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Discussion Starter · #1 ·
This is the diagram from My427sc.com and it shows a diode between the "S" position on the dimmer switch relay and the "85" on the "flash to pass" relay. With the flow of the relay going downward, as the diagram shows, won't it prevent the ground signal from going up from the button on the turn signal stalk to the dimmer switch relay and thus make the dimmer switch relay inoperable? I am just giving this some thought before I wire in the diode or test it. Am I not fully understanding something here?



Thanks!
 

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Discussion Starter · #2 ·
Essentially the wire from the "S" on the dimmer switch relay post to the diode (circle with the arrow in it) is shut off because of the flow of the diode right? How does the signal get to the "S" on the dimmer switch relay then if it won't flow past the diode? :(

Just thought I'd clarify my original post.

Im fully confused.
 

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Ted,
I am not sure of all the details, but I wired mine exactly per that schematic and everything works perfectly. I installed the relay and wiring Saturday in a couple of hours.
Tony
 

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Discussion Starter · #5 ·
Further down the circut shows the black line is the button toggle on the end of the turn signal switch that controlls the hi/lo beams. The dimmer switch relay needs to be activated by the button which is the black wire that is shown on the diagram. It is a ground activated relay so the "S" onthe dimmer switch relay is a needed ground....but with the diode there it can't get the ground feed from the button, right? The relay is getting plenty of 12 volt power, but no ground.
Here is the bottom portion...
 

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Discussion Starter · #6 ·
Tony,

It all works? I am just cinfused how it can work with that diode there. Can somebody please explain how the top relay gets its "ground" with the diode there?

I'm going out to wire it now.

Thanks!
 

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Discussion Starter · #7 ·
Tony,

It all works? I am just confused how it can work with that diode there. Can somebody please explain how the top relay gets its "ground" with the diode there and thus not allowing flow to the "S" terminal?

I'm going out to wire it now.

Thanks!
 

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FFCobra Craftsman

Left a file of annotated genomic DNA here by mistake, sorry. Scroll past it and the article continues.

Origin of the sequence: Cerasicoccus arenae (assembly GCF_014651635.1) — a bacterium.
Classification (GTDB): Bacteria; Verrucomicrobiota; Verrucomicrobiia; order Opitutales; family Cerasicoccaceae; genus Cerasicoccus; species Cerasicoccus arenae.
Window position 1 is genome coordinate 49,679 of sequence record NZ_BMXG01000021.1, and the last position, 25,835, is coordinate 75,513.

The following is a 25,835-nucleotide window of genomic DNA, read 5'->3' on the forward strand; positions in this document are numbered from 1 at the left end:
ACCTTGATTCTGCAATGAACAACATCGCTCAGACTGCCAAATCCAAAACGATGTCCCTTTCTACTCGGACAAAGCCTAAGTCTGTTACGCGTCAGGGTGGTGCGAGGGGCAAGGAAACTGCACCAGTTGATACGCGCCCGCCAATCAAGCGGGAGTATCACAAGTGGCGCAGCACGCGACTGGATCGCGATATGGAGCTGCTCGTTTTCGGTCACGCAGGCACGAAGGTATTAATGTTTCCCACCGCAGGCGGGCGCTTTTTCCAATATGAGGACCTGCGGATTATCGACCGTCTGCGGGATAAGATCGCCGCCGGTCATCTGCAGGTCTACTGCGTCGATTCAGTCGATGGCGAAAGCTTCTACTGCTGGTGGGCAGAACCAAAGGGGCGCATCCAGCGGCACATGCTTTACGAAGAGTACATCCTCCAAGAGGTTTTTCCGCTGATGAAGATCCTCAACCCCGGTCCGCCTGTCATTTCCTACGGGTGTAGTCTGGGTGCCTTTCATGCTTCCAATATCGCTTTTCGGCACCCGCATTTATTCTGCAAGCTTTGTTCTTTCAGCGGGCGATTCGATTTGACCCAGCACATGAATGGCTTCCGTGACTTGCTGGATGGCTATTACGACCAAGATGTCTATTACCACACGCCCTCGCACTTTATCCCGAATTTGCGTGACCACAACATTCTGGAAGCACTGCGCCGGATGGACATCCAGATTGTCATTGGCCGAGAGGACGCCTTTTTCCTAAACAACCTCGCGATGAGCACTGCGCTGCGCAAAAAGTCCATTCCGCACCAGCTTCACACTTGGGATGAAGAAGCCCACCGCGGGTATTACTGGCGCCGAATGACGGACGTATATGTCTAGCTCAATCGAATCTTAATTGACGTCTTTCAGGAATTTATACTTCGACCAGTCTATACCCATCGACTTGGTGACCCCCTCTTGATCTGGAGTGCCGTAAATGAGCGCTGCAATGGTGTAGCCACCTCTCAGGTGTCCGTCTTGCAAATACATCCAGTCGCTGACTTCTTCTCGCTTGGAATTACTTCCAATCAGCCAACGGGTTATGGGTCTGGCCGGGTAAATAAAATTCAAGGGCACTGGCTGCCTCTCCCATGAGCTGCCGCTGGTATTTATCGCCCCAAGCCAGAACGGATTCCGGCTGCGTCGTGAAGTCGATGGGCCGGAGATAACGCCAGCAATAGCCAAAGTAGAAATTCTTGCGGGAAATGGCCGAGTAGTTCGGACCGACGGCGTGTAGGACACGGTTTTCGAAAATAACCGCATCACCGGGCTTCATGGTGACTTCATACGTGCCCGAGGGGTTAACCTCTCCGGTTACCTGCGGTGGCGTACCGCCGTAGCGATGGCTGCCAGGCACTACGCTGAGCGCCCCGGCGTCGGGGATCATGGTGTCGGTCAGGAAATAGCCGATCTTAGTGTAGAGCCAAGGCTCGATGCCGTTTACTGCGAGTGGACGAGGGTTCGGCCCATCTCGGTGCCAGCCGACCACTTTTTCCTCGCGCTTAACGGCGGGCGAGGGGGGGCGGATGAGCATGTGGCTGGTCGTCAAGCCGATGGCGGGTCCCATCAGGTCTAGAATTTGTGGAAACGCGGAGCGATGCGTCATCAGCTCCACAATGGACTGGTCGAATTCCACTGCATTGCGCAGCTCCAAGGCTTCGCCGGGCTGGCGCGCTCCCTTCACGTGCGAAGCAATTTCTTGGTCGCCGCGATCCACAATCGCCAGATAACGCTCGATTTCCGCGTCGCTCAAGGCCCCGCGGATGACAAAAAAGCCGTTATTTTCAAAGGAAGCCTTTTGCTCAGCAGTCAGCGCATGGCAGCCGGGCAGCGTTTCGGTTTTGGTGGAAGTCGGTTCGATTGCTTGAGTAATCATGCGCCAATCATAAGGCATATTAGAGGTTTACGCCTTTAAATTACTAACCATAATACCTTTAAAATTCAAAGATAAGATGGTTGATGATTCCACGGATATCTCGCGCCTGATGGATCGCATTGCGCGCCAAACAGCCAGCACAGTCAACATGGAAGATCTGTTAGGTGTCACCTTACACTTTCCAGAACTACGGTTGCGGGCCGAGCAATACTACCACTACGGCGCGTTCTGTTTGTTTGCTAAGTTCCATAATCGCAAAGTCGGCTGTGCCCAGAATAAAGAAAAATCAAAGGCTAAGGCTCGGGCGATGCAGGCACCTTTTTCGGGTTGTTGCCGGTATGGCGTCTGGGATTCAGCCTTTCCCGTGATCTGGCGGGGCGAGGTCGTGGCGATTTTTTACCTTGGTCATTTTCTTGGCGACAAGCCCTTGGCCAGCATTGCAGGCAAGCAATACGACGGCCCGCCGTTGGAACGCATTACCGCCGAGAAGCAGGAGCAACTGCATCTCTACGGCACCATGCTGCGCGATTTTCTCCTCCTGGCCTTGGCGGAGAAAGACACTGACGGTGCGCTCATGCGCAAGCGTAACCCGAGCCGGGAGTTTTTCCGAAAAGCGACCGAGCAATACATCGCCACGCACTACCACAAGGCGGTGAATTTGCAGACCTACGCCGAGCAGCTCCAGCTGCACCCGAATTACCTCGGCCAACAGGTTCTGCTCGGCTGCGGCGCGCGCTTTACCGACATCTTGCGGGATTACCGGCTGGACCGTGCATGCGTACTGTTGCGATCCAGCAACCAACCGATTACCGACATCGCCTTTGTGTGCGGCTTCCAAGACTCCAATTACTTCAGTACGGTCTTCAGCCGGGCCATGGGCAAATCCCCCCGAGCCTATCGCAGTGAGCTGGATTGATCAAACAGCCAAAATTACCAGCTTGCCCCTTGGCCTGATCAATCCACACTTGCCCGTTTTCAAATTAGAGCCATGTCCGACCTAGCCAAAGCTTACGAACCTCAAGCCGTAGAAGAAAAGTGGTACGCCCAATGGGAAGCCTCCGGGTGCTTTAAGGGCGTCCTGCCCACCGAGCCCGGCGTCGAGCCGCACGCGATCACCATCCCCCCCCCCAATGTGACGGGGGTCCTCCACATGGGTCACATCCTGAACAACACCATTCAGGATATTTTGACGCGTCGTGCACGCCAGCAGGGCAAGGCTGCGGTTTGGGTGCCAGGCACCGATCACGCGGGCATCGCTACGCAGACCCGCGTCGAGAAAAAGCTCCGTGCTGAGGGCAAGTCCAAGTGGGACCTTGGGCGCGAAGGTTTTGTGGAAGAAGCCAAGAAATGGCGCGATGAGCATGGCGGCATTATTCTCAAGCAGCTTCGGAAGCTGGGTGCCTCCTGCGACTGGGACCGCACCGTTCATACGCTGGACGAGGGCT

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Power from terminal #30 of the top relay flows through the coil to terminal "S". Any ground applied to the black wire will then complete the circuit and cause the relay contact to move. With the diode installed as shown, power can flow from "S", through the diode, to ground when the switch on the t/s stalk is pressed. If you were to remove the diode the flash-to-pass relay coil would get a constant ground through the contact in the dimmer relay and then through the low beam filament of the headlights.
 

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The diode isolates the grounds on the two relays. The ground path is provided by the closure of the upper contacts on the “Turn Signal” switch…
 

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Discussion Starter · #10 ·
OK, thanks for the lesson on electrical 101. I was thinking that the ground traveled to the "S" terminal. Never thought it could go the other way. I am definitely not an electrical person.

Thanks for the help guys!
 

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Look closely at the flash to pass relay on the drawing. 86 and 87 are reversed . It won't make any difference if you wire it the way shown. 86 is a coil terminal and 87 is the N/O on the relay.
Just getting picky.
 

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I belive the "flash to pass" relay would back feed into the dimmer switch relay causing the headlights to always be on when only the lights are activated. I think this would happen because the coil on the relay will take current flowing in either direction. So if there is a load on the other side of that yellow wire coming out of the flash to pass relay it would activate whatever that load is...
 

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Discussion Starter · #13 ·
Wired it up and took it for a spin tonight. Works great!

Thanks guys for your help.

BTW, I did not put the diode between the 2 relays. What happens now is that if I use the "flash to pass" switch it will kick the high beams on the next time I turn on the headlight switch. No biggie. Just have to flip them back to low beams.


Works like a champ!

Ted
 

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Ted, there is no such thing as a "ground signal".

The diode is correctly wired to pass current through it to ground... current flows from a higher voltage to a lower voltage (ground).
 
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